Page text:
The most widely consumed species of mussels around the world are believed to contain microplastics, according to researchers at the University of Bayreuth in Germany.
Among the samples taken, mussels from the North Atlantic and South Pacific were the most contaminated.
A team of scientists from the university investigated the presence of microplastics in the four best-selling species of mussels from supermarkets in 12 countries around the world.
These are not only farmed mussels, but also wild mussels from the North Sea, the Mediterranean Sea, the Atlantic Ocean, the South Pacific Ocean, the South China Sea and the Gulf of Thailand.
Published in the journal Environmental Pollution, their work reveals that all the samples analysed contained microplastic particles, with no less than nine different types of plastic found.
Polypropylene and polyethylene terephthalate – plastics used in everyday life around the world – were the most common types of microplastics found in the samples studied.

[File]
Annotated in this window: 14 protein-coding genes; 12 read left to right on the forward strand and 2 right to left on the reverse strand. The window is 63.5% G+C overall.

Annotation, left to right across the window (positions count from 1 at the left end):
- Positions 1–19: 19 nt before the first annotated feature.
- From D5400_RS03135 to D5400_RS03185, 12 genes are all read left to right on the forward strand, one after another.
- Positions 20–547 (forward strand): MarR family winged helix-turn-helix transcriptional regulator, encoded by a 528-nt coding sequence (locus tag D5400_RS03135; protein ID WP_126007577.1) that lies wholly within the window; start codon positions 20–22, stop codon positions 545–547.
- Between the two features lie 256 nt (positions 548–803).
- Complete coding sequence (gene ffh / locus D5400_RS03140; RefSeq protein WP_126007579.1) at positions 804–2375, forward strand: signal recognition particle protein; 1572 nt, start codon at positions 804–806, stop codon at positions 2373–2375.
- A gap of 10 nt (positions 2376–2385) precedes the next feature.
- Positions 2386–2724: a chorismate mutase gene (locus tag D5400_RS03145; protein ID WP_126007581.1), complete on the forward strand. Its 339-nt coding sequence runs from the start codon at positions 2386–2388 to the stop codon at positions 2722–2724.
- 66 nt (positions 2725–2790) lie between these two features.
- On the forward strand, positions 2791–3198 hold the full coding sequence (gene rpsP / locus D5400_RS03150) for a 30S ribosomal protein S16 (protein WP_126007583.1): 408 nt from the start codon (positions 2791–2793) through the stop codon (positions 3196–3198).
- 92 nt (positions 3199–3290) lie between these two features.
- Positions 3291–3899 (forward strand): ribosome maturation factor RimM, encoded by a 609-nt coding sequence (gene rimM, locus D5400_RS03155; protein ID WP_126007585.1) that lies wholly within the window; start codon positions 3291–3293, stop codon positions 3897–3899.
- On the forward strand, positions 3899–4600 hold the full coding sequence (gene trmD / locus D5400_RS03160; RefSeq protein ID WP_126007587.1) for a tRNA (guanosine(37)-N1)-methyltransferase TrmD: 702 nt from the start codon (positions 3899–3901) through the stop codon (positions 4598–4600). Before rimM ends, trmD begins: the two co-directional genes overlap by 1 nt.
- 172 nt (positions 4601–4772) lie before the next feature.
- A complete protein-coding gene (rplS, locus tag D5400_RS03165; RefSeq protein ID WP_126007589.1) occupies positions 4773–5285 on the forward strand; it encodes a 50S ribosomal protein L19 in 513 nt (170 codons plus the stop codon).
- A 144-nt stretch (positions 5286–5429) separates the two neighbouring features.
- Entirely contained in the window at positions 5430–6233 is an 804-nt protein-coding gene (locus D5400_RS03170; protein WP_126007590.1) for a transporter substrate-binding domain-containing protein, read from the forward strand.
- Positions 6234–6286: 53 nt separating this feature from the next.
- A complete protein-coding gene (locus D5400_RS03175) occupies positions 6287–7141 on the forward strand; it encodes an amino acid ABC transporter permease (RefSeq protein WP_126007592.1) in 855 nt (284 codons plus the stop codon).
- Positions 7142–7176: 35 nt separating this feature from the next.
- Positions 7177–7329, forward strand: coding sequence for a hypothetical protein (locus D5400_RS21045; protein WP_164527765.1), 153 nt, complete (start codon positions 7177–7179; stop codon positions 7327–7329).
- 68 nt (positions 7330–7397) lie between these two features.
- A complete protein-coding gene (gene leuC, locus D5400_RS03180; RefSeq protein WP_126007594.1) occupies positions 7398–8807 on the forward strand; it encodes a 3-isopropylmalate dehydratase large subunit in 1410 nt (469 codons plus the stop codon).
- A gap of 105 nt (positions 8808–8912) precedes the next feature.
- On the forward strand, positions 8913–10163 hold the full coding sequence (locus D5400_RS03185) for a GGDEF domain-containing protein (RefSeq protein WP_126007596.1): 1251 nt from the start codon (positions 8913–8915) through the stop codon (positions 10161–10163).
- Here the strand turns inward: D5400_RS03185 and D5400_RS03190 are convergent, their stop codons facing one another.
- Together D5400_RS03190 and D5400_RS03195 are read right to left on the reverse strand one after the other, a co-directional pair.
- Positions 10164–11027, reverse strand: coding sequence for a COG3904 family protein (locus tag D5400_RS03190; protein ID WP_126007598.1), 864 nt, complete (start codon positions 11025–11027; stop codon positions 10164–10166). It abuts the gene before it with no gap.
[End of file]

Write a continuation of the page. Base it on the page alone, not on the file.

While the researchers say that they found very different levels of microplastics in the different species of mussels – 1g of mussel meat could contain between 0.13 and 2.45 microplastic particles – their study suggests that eating mussels also means absorbing these microplastics in a systematic way, especially if taken regularly.
These results also make it possible for “indirect conclusions to be drawn about pollution in (the) respective areas of origin” of the mussels analysed, the scientists conclude. – AFP Relaxnews